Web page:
He believed that the land should be purchased from the natives and that the charters were not valid if the purchase was not done correctly.
His relationship with Plymouth ended, and he moved back to Salem. His tenure did not last long. He went back and forth with the leadership and was eventually exiled due to heresy.
In the spring of 1636, Williams and a number of others from Salem began a new settlement on land that he had bought from Chief Massasoit in Rhode Island. However, Plymouth authorities asserted that he was within their land grant and were concerned that his presence there might anger the leaders of the Massachusetts Bay Colony.
Williams and his friends had already planted their crops, but they decided to move across the Seekonk River just the same, as that territory lay beyond any charter.
They rowed across and encountered Narragansett Indians. Williams acquired land from Canonicus and Miantonomi, chief sachems of the Narragansetts. He and 12 friends then established a new settlement, which Williams called "Providence" because he felt that God's Providence had brought them there.
Williams named his third child Providence, the first to be born in the new settlement.
Williams wanted his settlement to be a haven for those "distressed of conscience," and it soon attracted a collection of dissenters and otherwise-minded individuals. From the beginning, a majority vote of the heads of households governed the new settlement, but only in civil things.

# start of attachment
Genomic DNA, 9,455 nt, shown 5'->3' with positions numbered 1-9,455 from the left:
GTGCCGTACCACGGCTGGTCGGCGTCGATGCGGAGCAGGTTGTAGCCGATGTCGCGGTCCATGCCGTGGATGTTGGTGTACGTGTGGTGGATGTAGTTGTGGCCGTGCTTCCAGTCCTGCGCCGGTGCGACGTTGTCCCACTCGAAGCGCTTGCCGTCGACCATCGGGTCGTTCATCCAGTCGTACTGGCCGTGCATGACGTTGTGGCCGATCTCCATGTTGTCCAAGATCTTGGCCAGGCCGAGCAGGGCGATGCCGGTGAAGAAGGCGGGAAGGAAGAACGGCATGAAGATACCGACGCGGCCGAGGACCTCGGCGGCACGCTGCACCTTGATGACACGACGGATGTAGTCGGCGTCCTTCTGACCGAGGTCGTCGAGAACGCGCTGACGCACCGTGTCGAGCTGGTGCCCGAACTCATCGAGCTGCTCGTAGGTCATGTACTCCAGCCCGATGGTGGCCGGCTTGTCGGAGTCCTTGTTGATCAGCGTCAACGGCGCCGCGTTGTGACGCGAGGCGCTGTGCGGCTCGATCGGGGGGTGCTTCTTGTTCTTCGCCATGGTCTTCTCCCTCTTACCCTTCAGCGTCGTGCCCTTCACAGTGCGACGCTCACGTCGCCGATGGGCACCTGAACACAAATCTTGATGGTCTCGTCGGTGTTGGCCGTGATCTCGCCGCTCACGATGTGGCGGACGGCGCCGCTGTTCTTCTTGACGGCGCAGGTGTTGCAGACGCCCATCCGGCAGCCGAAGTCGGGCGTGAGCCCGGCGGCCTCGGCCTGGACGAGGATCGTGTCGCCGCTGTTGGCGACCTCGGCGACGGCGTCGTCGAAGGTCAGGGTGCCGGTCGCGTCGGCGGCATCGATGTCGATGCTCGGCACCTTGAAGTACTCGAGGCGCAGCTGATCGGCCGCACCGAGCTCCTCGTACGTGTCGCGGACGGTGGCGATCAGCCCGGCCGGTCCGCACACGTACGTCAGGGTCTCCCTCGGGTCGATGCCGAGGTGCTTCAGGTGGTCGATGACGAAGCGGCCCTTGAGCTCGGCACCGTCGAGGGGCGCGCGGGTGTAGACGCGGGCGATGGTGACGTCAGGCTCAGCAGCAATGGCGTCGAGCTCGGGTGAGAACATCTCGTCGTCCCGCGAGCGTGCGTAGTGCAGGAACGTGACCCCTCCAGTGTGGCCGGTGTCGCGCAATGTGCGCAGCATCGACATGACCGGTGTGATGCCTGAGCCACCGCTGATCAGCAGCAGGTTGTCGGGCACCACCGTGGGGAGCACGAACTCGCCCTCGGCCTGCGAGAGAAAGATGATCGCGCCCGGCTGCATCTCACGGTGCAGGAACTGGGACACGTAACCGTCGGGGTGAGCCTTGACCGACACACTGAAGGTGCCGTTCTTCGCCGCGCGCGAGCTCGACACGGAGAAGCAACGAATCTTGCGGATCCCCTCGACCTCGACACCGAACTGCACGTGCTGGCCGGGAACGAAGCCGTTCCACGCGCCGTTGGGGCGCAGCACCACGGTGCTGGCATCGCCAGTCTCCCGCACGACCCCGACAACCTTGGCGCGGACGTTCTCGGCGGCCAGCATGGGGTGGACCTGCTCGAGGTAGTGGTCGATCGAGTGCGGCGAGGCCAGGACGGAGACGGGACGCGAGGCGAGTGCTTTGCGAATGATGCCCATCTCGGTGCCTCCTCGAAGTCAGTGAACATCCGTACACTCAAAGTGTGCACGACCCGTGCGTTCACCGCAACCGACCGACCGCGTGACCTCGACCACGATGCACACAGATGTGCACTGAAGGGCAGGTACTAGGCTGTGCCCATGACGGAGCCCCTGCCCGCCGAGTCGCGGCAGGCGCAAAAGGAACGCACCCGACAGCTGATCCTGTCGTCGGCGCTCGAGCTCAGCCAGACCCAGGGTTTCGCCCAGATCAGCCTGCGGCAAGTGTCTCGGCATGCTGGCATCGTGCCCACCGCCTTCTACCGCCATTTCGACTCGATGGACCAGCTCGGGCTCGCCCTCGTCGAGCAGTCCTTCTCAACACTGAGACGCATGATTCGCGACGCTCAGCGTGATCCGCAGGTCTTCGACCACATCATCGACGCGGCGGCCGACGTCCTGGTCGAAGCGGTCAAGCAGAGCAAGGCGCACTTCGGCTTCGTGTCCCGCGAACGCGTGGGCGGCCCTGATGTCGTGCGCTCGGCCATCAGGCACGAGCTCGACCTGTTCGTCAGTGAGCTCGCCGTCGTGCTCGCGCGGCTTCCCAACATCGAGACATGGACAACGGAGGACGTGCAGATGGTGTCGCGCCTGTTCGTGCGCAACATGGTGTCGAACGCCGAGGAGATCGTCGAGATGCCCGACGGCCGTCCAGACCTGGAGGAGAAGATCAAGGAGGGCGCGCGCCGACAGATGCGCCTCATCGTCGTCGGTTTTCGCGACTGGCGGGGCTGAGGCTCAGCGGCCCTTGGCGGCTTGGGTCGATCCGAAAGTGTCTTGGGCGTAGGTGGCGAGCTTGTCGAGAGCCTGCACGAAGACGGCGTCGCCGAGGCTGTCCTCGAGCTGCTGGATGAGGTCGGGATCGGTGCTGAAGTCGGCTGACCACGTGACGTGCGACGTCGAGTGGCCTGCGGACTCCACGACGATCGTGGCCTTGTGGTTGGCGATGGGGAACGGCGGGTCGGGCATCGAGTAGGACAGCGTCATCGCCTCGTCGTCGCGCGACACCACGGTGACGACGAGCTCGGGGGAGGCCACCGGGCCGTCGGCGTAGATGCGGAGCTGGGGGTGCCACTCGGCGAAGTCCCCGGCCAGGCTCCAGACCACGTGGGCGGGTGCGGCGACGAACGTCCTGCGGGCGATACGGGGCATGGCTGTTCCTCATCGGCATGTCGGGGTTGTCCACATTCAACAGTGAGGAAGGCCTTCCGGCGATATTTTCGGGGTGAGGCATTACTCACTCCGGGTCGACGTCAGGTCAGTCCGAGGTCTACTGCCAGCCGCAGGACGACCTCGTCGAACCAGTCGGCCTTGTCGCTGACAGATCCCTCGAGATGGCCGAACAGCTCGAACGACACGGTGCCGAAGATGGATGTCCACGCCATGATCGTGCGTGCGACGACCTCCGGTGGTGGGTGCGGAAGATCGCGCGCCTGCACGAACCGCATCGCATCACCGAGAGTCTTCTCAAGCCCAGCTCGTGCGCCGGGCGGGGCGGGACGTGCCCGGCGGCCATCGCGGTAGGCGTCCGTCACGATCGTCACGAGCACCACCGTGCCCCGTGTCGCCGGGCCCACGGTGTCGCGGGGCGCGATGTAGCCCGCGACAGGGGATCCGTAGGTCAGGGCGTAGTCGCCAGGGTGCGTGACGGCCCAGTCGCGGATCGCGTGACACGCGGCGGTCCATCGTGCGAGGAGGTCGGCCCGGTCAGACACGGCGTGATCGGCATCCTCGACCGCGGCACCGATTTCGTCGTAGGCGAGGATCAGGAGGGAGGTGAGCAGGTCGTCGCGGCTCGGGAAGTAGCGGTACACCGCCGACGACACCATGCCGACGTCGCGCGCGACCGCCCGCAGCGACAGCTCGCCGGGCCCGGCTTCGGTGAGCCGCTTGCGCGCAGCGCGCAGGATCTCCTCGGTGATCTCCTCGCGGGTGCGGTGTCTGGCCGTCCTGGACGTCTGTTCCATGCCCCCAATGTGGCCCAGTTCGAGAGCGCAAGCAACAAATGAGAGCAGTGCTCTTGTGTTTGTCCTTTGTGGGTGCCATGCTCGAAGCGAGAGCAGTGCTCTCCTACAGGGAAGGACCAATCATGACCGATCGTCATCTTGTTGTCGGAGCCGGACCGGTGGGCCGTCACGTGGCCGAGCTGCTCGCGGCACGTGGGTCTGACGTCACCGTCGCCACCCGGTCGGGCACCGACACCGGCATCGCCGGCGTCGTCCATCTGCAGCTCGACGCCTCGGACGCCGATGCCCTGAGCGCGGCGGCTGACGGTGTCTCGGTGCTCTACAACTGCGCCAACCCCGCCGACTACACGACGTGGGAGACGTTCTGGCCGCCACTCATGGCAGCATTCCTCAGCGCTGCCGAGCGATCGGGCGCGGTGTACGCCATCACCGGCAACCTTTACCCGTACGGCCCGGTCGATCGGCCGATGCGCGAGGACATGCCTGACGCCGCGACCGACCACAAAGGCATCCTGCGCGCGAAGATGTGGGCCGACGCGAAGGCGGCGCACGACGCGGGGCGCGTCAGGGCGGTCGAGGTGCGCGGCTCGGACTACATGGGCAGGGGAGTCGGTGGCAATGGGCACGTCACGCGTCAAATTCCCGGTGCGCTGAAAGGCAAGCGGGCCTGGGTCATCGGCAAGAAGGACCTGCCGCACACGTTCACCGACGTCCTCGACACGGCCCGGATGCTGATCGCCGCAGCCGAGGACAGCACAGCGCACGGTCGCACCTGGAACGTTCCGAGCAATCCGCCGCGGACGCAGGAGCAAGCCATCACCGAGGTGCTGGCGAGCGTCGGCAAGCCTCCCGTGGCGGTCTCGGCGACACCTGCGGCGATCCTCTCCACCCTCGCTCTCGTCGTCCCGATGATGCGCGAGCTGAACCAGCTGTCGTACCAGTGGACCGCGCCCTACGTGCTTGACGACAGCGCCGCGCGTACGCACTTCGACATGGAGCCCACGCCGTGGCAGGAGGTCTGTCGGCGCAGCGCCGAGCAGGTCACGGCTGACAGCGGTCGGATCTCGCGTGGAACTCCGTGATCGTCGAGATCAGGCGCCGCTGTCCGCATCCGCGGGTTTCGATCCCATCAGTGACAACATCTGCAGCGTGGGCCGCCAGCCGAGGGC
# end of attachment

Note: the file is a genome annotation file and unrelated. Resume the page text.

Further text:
Newcomers could also be admitted to full citizenship by a majority vote. In August 1637, a new town agreement again restricted the government to civil things. In 1640, 39 freemen signed another agreement that declared their determination "still to hold forth liberty of conscience."
Thus, Williams founded the first place in modern history where citizenship and religion were separate, providing religious liberty and separation of church and state.
In November 1637, the General Court of Massachusetts disarmed, disenfranchised, and forced into exile some of the Antinomians, including the followers of Anne Hutchinson.
John Clarke was among them, and he learned from Williams that Rhode Island might be purchased from the Narragansetts; Williams helped him to make the purchase, along with William Coddington and others, and they established the settlement of Portsmouth.
In the spring of 1638, some of those settlers split away and founded the nearby settlement of Newport, also situated on Rhode Island.